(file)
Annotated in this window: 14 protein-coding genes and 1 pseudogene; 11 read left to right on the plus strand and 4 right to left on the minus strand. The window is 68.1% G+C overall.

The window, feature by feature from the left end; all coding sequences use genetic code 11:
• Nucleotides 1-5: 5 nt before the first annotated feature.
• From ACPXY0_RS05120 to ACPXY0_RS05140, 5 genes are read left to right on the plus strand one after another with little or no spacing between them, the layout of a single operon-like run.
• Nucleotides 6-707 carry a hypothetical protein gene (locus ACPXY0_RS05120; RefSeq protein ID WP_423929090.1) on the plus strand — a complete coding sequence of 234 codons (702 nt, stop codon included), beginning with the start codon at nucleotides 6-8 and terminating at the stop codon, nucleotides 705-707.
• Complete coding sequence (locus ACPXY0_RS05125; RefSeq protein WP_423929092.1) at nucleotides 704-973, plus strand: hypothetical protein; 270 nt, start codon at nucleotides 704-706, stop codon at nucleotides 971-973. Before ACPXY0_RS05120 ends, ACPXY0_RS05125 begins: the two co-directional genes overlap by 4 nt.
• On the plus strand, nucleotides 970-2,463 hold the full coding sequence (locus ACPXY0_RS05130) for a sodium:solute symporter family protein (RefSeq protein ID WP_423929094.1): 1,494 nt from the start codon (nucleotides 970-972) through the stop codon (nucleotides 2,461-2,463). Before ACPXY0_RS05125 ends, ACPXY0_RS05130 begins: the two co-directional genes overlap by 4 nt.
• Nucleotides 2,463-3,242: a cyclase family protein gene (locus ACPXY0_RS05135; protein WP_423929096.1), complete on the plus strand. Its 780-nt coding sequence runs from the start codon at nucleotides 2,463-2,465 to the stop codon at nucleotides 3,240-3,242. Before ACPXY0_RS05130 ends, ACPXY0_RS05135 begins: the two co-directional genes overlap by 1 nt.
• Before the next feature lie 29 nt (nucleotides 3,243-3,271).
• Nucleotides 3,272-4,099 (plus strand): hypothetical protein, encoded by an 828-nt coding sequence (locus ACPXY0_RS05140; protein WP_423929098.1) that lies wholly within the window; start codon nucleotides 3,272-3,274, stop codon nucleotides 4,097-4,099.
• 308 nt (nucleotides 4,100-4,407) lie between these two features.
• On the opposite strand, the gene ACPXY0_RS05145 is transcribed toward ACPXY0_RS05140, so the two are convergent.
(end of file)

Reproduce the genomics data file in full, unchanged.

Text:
Annotated in this window: 14 protein-coding genes and 1 pseudogene; 11 read left to right on the plus strand and 4 right to left on the minus strand. The window is 68.1% G+C overall.

The window, feature by feature from the left end; all coding sequences use genetic code 11:
• Nucleotides 1-5: 5 nt before the first annotated feature.
• From ACPXY0_RS05120 to ACPXY0_RS05140, 5 genes are read left to right on the plus strand one after another with little or no spacing between them, the layout of a single operon-like run.
• Nucleotides 6-707 carry a hypothetical protein gene (locus ACPXY0_RS05120; RefSeq protein ID WP_423929090.1) on the plus strand — a complete coding sequence of 234 codons (702 nt, stop codon included), beginning with the start codon at nucleotides 6-8 and terminating at the stop codon, nucleotides 705-707.
• Complete coding sequence (locus ACPXY0_RS05125; RefSeq protein WP_423929092.1) at nucleotides 704-973, plus strand: hypothetical protein; 270 nt, start codon at nucleotides 704-706, stop codon at nucleotides 971-973. Before ACPXY0_RS05120 ends, ACPXY0_RS05125 begins: the two co-directional genes overlap by 4 nt.
• On the plus strand, nucleotides 970-2,463 hold the full coding sequence (locus ACPXY0_RS05130) for a sodium:solute symporter family protein (RefSeq protein ID WP_423929094.1): 1,494 nt from the start codon (nucleotides 970-972) through the stop codon (nucleotides 2,461-2,463). Before ACPXY0_RS05125 ends, ACPXY0_RS05130 begins: the two co-directional genes overlap by 4 nt.
• Nucleotides 2,463-3,242: a cyclase family protein gene (locus ACPXY0_RS05135; protein WP_423929096.1), complete on the plus strand. Its 780-nt coding sequence runs from the start codon at nucleotides 2,463-2,465 to the stop codon at nucleotides 3,240-3,242. Before ACPXY0_RS05130 ends, ACPXY0_RS05135 begins: the two co-directional genes overlap by 1 nt.
• Before the next feature lie 29 nt (nucleotides 3,243-3,271).
• Nucleotides 3,272-4,099 (plus strand): hypothetical protein, encoded by an 828-nt coding sequence (locus ACPXY0_RS05140; protein WP_423929098.1) that lies wholly within the window; start codon nucleotides 3,272-3,274, stop codon nucleotides 4,097-4,099.
• 308 nt (nucleotides 4,100-4,407) lie between these two features.
• On the opposite strand, the gene ACPXY0_RS05145 is transcribed toward ACPXY0_RS05140, so the two are convergent.